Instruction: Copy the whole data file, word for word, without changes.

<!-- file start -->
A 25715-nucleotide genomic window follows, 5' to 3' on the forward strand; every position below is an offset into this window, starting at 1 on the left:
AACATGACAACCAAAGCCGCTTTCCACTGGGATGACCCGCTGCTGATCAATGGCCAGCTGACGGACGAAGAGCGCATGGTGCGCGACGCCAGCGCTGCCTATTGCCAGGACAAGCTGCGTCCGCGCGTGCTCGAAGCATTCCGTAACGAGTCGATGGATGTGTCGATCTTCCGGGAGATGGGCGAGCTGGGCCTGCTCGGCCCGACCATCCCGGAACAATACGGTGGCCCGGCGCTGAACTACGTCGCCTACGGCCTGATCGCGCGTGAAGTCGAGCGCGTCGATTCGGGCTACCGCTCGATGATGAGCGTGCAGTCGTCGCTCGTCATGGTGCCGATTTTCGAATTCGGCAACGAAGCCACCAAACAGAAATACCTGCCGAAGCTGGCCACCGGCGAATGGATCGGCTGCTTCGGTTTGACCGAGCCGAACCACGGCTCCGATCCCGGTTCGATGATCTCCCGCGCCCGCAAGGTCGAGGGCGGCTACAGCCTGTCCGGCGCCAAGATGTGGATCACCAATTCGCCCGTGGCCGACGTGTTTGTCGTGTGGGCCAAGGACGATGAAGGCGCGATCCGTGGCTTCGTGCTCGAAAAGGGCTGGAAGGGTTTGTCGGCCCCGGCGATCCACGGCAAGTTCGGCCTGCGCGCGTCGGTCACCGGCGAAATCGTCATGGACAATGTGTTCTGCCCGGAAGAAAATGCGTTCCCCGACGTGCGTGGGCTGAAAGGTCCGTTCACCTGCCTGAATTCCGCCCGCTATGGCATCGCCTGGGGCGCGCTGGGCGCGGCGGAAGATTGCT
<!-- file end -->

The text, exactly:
A 25715-nucleotide genomic window follows, 5' to 3' on the forward strand; every position below is an offset into this window, starting at 1 on the left:
AACATGACAACCAAAGCCGCTTTCCACTGGGATGACCCGCTGCTGATCAATGGCCAGCTGACGGACGAAGAGCGCATGGTGCGCGACGCCAGCGCTGCCTATTGCCAGGACAAGCTGCGTCCGCGCGTGCTCGAAGCATTCCGTAACGAGTCGATGGATGTGTCGATCTTCCGGGAGATGGGCGAGCTGGGCCTGCTCGGCCCGACCATCCCGGAACAATACGGTGGCCCGGCGCTGAACTACGTCGCCTACGGCCTGATCGCGCGTGAAGTCGAGCGCGTCGATTCGGGCTACCGCTCGATGATGAGCGTGCAGTCGTCGCTCGTCATGGTGCCGATTTTCGAATTCGGCAACGAAGCCACCAAACAGAAATACCTGCCGAAGCTGGCCACCGGCGAATGGATCGGCTGCTTCGGTTTGACCGAGCCGAACCACGGCTCCGATCCCGGTTCGATGATCTCCCGCGCCCGCAAGGTCGAGGGCGGCTACAGCCTGTCCGGCGCCAAGATGTGGATCACCAATTCGCCCGTGGCCGACGTGTTTGTCGTGTGGGCCAAGGACGATGAAGGCGCGATCCGTGGCTTCGTGCTCGAAAAGGGCTGGAAGGGTTTGTCGGCCCCGGCGATCCACGGCAAGTTCGGCCTGCGCGCGTCGGTCACCGGCGAAATCGTCATGGACAATGTGTTCTGCCCGGAAGAAAATGCGTTCCCCGACGTGCGTGGGCTGAAAGGTCCGTTCACCTGCCTGAATTCCGCCCGCTATGGCATCGCCTGGGGCGCGCTGGGCGCGGCGGAAGATTGCT